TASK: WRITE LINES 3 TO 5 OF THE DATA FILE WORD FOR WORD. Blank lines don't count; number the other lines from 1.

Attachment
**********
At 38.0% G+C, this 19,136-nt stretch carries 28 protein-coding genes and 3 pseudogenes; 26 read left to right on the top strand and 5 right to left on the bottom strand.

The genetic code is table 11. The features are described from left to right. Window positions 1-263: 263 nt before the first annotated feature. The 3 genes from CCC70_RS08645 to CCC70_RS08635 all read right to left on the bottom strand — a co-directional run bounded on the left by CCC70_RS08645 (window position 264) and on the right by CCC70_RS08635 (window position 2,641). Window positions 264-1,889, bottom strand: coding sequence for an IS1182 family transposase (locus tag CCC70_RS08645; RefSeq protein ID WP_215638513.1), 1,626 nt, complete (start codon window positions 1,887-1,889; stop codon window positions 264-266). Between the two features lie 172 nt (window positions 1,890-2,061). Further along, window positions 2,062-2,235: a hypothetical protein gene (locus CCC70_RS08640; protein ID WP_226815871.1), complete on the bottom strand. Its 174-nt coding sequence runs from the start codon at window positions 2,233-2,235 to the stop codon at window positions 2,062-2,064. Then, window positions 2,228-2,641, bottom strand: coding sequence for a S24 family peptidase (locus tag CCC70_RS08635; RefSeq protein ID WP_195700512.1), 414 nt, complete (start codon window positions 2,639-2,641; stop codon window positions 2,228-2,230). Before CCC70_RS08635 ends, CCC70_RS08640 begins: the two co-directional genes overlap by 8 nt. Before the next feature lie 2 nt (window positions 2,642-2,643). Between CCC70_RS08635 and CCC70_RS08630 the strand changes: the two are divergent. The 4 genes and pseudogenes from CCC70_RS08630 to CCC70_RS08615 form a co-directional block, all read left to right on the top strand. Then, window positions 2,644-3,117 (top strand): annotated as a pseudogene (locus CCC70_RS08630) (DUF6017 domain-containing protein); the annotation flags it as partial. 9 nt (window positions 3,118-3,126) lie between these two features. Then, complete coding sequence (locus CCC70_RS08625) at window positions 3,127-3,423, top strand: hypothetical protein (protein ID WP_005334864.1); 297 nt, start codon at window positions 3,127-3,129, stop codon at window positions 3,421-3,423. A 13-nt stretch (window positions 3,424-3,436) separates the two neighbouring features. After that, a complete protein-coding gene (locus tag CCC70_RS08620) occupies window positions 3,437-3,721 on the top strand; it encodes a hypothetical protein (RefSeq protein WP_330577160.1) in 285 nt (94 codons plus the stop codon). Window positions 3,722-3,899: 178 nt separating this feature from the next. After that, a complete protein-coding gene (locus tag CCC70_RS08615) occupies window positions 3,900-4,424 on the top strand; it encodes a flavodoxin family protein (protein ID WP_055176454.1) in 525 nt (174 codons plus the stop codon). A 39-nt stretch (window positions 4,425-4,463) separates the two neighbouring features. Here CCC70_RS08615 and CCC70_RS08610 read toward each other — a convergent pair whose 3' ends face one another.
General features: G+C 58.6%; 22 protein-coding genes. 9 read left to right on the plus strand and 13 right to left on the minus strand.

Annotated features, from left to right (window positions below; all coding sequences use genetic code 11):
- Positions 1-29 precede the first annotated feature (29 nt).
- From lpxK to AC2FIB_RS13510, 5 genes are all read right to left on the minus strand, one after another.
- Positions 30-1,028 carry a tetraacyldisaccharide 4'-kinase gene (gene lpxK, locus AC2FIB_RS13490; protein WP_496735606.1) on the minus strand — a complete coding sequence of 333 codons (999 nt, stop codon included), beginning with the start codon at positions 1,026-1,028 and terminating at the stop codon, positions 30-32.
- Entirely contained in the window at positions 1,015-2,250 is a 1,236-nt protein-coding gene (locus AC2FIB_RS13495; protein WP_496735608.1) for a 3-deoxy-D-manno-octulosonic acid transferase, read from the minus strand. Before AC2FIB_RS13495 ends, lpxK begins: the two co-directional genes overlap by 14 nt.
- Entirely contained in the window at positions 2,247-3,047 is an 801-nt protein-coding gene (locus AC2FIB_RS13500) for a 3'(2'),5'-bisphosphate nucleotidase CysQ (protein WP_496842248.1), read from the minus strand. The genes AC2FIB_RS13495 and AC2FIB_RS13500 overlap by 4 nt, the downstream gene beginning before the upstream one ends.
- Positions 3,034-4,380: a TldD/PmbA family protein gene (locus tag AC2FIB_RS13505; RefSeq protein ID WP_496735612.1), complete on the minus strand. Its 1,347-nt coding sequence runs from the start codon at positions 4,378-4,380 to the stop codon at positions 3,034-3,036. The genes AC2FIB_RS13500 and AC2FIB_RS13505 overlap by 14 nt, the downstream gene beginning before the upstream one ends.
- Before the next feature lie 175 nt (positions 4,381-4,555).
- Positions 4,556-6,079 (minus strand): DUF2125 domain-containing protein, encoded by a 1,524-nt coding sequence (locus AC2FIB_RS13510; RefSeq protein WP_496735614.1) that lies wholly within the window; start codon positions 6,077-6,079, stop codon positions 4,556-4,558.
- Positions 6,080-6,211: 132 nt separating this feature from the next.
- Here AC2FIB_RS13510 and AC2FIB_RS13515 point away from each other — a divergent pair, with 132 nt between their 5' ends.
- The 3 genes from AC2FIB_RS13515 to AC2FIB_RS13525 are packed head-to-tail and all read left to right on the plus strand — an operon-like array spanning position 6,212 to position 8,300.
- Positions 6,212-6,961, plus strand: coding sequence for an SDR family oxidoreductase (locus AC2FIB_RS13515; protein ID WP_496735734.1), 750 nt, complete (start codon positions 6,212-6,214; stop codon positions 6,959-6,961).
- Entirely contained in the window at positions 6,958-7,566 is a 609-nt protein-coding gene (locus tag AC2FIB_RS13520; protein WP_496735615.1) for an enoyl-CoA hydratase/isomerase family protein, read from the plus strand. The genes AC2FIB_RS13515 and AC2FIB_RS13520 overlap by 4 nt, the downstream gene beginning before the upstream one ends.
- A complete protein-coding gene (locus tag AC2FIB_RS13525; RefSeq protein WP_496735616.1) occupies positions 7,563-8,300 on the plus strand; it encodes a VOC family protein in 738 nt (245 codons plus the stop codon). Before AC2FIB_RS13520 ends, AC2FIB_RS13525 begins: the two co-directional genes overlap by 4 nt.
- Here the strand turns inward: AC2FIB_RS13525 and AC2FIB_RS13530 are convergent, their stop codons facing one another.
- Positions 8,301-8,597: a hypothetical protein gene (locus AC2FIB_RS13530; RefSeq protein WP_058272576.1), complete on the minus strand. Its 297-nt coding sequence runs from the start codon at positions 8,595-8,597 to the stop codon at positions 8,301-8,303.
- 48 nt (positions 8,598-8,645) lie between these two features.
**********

General features: G+C 58.6%; 22 protein-coding genes. 9 read left to right on the plus strand and 13 right to left on the minus strand.

Annotated features, from left to right (window positions below; all coding sequences use genetic code 11):
- Positions 1-29 precede the first annotated feature (29 nt).